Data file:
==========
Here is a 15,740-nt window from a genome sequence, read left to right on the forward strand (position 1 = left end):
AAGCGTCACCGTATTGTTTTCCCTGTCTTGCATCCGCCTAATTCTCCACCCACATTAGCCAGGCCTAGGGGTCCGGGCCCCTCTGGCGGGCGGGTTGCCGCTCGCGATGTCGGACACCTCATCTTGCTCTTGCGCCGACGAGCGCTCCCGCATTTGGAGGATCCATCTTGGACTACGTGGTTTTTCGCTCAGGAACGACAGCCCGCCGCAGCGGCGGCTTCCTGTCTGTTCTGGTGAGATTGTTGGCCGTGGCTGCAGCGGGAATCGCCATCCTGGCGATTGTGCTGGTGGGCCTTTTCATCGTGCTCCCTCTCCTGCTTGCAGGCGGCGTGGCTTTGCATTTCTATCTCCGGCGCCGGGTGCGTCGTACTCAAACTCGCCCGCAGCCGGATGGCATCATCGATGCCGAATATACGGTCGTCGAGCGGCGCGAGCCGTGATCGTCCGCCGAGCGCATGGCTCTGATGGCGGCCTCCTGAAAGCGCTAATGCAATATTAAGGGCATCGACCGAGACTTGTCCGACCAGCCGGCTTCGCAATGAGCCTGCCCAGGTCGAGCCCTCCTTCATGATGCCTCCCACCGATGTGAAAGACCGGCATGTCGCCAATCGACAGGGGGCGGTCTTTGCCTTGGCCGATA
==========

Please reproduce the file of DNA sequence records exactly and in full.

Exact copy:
Here is a 15,740-nt window from a genome sequence, read left to right on the forward strand (position 1 = left end):
AAGCGTCACCGTATTGTTTTCCCTGTCTTGCATCCGCCTAATTCTCCACCCACATTAGCCAGGCCTAGGGGTCCGGGCCCCTCTGGCGGGCGGGTTGCCGCTCGCGATGTCGGACACCTCATCTTGCTCTTGCGCCGACGAGCGCTCCCGCATTTGGAGGATCCATCTTGGACTACGTGGTTTTTCGCTCAGGAACGACAGCCCGCCGCAGCGGCGGCTTCCTGTCTGTTCTGGTGAGATTGTTGGCCGTGGCTGCAGCGGGAATCGCCATCCTGGCGATTGTGCTGGTGGGCCTTTTCATCGTGCTCCCTCTCCTGCTTGCAGGCGGCGTGGCTTTGCATTTCTATCTCCGGCGCCGGGTGCGTCGTACTCAAACTCGCCCGCAGCCGGATGGCATCATCGATGCCGAATATACGGTCGTCGAGCGGCGCGAGCCGTGATCGTCCGCCGAGCGCATGGCTCTGATGGCGGCCTCCTGAAAGCGCTAATGCAATATTAAGGGCATCGACCGAGACTTGTCCGACCAGCCGGCTTCGCAATGAGCCTGCCCAGGTCGAGCCCTCCTTCATGATGCCTCCCACCGATGTGAAAGACCGGCATGTCGCCAATCGACAGGGGGCGGTCTTTGCCTTGGCCGATA